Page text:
Crankbait rods are probably the most technique-specific rods a bass angler can buy. You can get away with a generic rod for many other presentations, but you need a sure enough cranking rod if you want to get the most out of your crankbait fishing.
I’ve been using the Quantum Tour KVD Cranking Rod for all of my deep cranking needs and I am absolutely in love with it. For the longest time, I always had problems finding a rod suitable for heavy plugs but this rod has shed new light on my deep cranking.
Anglers everywhere complain of sore shoulders, forearms and hands when deep cranking. If you fish a deep crankbait with a subpar rod, you’re bound to tweak muscles you never even knew existed. This was my problem for years, so I just totally abandoned the technique altogether.
When I finally tried the 7-foot, 10-inch medium-heavy Quantum Tour KVD Cranking Rod, however, it was a brand new ballgame. Its moderate taper excellently absorbs the torque of big crankbaits and makes them a pleasure to fish—it doesn’t feel much different than throwing a shallow squarebill on a medium-action rod.
Since getting this rod, I’ve really enjoyed rediscovering deep cranking. I can comfortably fish an entire weekend without being sore on Monday morning.
How does it handle a big fish?
A lot of the deep cranking rods I’ve tried in the past have had very stiff, unforgiving tips. They didn’t wear me out while fishing, but I was constantly ripping the hooks out of my fish. There were too many times I reeled my crankbait in to find a big cheek scale hanging from one of the trebles.
The Quantum Tour KVD Cranking Rod loads very well when you get a bite. It maintains a pretty noticeable bend throughout your retrieve, but when you get a bite it absorbs the energy excellently and slowly loads to allow the fish to really “eat” the whole crankbait.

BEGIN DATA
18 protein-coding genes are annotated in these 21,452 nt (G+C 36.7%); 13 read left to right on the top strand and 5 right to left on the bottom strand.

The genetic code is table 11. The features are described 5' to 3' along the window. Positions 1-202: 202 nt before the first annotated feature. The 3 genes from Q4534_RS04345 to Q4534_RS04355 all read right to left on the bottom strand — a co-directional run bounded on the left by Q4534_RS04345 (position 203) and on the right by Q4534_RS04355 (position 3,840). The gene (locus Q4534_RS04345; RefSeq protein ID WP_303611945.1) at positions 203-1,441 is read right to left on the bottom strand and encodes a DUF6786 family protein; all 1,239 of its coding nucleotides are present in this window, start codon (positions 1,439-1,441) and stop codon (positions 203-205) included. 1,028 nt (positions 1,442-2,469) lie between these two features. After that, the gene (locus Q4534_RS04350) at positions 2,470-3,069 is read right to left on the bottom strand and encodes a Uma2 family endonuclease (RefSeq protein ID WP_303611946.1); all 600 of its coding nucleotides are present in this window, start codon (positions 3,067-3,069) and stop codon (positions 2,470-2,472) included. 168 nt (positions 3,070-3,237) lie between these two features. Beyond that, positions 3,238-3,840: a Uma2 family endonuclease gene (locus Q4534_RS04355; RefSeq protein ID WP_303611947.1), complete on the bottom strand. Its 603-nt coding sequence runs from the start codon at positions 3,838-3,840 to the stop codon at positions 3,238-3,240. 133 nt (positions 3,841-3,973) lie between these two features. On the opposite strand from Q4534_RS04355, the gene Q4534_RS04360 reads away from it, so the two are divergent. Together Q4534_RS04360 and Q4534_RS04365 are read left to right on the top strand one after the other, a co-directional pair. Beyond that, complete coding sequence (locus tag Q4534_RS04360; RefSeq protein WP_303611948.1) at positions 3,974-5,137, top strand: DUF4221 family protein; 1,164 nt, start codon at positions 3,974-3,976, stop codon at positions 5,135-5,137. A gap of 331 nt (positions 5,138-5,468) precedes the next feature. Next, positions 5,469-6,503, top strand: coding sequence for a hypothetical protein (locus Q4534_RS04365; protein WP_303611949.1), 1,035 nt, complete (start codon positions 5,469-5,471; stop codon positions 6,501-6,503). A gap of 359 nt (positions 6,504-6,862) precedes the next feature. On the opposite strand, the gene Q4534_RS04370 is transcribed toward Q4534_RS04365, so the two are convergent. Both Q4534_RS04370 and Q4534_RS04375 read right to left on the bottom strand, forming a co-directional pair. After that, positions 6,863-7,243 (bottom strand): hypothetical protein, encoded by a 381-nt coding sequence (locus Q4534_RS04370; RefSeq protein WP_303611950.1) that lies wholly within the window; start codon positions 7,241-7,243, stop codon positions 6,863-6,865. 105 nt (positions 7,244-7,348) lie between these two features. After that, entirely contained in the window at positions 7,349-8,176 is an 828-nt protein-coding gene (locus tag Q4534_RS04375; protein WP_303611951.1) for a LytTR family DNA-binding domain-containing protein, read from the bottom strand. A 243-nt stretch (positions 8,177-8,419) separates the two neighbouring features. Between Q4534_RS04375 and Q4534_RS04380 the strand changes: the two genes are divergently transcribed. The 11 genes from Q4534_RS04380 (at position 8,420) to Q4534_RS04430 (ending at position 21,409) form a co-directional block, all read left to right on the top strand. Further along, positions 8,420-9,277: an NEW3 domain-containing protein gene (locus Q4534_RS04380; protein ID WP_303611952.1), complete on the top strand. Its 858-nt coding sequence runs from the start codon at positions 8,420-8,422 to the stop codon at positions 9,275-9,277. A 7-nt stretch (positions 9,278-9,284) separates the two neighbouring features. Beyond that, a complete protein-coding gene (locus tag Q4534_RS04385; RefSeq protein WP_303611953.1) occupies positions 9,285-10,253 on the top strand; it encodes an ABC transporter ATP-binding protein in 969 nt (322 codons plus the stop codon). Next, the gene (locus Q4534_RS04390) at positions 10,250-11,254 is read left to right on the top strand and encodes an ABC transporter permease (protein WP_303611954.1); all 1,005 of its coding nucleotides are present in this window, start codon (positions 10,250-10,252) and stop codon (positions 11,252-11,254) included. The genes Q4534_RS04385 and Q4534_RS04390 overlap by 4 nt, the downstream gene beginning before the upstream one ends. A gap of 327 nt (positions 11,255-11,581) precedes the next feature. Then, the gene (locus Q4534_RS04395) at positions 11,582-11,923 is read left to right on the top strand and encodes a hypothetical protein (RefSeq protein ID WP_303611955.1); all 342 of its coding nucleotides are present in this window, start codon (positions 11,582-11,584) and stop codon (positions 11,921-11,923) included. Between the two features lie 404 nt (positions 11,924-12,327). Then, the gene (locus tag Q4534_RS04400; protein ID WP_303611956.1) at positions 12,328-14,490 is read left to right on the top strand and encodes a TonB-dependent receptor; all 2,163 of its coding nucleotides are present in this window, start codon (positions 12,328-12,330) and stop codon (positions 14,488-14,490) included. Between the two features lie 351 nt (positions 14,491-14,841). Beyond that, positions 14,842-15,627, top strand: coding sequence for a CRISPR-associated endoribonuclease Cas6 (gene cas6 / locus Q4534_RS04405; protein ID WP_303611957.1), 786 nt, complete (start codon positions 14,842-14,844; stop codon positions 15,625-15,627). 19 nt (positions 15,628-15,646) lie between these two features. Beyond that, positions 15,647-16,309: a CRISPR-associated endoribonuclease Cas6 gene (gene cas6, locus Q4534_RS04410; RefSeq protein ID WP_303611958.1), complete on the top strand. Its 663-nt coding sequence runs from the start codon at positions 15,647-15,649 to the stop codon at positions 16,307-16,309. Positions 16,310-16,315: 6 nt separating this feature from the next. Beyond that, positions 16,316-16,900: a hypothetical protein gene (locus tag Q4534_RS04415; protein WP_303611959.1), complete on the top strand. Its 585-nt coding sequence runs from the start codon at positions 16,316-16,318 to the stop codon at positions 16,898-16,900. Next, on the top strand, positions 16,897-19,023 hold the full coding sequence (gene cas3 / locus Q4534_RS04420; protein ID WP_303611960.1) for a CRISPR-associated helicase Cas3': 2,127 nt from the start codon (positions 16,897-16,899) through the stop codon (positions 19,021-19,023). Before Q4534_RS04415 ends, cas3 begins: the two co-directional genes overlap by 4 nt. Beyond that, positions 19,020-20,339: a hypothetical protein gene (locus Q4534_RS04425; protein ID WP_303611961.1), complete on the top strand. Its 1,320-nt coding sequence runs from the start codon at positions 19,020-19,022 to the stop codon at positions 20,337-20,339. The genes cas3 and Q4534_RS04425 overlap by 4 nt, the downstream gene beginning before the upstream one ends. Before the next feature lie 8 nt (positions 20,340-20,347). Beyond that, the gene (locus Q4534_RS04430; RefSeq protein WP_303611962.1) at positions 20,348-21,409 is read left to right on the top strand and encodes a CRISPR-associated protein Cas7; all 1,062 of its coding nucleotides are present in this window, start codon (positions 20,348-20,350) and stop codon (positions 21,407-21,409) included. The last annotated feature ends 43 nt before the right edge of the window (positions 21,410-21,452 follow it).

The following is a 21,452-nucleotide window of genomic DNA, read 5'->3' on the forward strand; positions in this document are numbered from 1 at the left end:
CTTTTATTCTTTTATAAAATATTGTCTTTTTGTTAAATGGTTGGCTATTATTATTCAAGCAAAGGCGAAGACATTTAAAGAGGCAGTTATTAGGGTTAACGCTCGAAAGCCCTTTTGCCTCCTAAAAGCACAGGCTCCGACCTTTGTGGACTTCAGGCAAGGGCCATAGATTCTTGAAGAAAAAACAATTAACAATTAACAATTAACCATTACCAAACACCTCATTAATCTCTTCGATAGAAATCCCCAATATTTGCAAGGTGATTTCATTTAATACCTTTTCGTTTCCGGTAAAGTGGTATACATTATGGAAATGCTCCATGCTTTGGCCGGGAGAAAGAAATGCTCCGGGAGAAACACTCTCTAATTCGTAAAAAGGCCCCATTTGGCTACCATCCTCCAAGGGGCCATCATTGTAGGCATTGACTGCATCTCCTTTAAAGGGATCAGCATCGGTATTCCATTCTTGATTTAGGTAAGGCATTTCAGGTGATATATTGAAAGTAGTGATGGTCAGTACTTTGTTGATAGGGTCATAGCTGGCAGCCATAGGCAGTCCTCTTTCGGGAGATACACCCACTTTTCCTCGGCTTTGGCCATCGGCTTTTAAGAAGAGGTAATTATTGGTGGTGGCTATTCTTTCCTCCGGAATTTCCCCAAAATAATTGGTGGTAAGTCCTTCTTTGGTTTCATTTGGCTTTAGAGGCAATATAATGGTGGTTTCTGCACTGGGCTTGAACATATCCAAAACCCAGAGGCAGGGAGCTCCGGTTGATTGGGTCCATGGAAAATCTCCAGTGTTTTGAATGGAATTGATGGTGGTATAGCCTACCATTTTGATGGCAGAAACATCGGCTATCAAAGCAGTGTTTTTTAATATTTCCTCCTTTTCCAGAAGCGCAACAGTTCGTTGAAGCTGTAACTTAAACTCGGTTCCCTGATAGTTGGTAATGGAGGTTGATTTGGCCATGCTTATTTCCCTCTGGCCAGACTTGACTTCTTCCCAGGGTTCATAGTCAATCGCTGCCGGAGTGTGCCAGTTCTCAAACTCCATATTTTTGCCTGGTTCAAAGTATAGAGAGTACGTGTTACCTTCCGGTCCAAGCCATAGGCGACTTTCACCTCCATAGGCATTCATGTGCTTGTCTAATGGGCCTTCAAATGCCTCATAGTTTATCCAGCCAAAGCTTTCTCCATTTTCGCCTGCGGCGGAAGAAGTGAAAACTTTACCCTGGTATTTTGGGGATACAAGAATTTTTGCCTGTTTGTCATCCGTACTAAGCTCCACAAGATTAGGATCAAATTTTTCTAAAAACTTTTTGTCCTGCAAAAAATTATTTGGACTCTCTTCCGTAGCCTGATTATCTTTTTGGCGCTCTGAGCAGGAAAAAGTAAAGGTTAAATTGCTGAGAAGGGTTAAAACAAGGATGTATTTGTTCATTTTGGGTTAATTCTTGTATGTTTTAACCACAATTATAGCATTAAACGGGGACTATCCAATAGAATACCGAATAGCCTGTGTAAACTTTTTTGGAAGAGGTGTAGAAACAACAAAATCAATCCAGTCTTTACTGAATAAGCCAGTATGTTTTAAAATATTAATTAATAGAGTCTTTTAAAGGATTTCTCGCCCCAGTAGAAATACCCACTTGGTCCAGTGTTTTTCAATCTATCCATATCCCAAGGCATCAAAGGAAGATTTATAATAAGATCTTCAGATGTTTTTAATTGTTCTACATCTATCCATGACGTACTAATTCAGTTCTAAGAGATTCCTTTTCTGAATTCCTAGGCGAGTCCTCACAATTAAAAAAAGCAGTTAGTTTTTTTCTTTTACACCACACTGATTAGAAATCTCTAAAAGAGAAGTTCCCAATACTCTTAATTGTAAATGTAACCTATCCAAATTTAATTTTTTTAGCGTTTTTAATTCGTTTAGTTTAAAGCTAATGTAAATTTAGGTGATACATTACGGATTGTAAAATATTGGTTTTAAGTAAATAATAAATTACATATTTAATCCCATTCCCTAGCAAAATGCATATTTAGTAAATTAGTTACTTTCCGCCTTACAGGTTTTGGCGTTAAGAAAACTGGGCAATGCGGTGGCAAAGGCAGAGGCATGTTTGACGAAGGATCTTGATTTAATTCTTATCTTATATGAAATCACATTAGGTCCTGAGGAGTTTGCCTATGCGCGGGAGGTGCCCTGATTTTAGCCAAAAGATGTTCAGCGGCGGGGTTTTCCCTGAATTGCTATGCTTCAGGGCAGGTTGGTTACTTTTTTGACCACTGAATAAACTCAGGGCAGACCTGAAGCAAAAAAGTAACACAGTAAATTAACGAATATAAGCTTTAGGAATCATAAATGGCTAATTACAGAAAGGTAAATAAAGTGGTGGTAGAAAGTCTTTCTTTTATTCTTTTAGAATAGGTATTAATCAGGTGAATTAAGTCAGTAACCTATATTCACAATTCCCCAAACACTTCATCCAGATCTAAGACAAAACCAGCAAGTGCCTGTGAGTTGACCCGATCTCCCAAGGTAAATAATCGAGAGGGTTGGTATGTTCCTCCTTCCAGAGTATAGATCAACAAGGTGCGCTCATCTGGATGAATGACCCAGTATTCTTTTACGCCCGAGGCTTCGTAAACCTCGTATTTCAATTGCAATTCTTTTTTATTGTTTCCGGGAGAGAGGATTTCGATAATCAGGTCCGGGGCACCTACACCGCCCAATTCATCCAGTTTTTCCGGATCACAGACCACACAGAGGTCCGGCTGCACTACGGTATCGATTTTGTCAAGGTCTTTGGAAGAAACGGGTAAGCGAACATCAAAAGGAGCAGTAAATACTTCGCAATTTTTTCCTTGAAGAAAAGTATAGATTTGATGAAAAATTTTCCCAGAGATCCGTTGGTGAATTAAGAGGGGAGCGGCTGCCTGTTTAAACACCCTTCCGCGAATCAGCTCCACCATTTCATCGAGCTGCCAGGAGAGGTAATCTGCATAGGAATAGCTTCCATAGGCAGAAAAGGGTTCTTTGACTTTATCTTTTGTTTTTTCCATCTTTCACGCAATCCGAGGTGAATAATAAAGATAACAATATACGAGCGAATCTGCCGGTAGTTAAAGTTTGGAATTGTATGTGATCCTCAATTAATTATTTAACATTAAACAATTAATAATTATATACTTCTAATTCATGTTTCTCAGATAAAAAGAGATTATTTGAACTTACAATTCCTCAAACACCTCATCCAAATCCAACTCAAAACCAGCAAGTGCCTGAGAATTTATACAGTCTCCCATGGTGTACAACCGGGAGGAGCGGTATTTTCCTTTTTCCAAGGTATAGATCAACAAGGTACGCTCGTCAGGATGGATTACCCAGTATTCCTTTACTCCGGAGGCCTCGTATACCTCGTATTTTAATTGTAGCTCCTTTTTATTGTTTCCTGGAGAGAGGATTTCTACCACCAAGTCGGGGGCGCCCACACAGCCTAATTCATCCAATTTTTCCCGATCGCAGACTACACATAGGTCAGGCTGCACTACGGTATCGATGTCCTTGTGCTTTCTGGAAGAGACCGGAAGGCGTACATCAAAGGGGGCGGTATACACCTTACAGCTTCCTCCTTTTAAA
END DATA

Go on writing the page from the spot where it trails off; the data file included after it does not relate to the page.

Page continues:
The energy absorption of this rod also comes in handy when fighting big bass. When one eats it in deep water, you have your work cut out for you—there’s a lot of distance between you and the bass for it to throw the hooks. This rod, however, doesn’t put too much pressure on the fish when they surge to deeper water. As a result, I lose very few fish on a deep crankbait.
Is it difficult to make long casts?
Regardless of your crankbait’s weight, the Quantum Tour KVD Cranking Rod will launch it into the next dimension. It features a composite blank that blends E-Glass and carbon, which means it has a parabolic bend and a ton of backbone. This allows it to load well on the back cast and send your crankbait flying in order to get it down to the strike zone quickly and efficiently.
The Alp’s LXN micro guides have aluminum oxide inserts that promote flawless line flow throughout the cast. Even when casting directly into the wind, you’re not going to hear, feel or see any line slap against the inserts.
Can I feel what’s going on?
I’m a huge fan of the reel seat on this rod as well. The blank is exposed right where you would put your middle finger during the retrieve, allowing you to feel everything your crankbait is doing.
Sensitivity is a big deal when you’re deep cranking. With other rods, I kind of felt like I was spitting in the wind when looking for specific bottom compositions—I could feel my crankbait hitting things, but I couldn’t tell what those “things” actually were. With the Quantum Tour KVD Cranking Rod, I can feel everything. I can tell when I’m grinding on shell beds, bumping on pea gravel or deflecting off of old tree tops.
When I take folks fishing who are new to deep cranking, I see a bunch of false hooksets and lose a ton of crankbaits. Some rods just don’t give you a good idea of what a bite really feels like. I’ve been impressed by how easy it is to detect bites with this rod—there’s no doubt about it. It’s very easy to feel the difference between a collision with deep cover and a big bite.
If the thought of deep cranking appeals to you but also seems a bit intimidating, I’d suggest checking out this rod. In my opinion, deep cranking is all about having the right gear and this rod will significantly shorten your learning curve.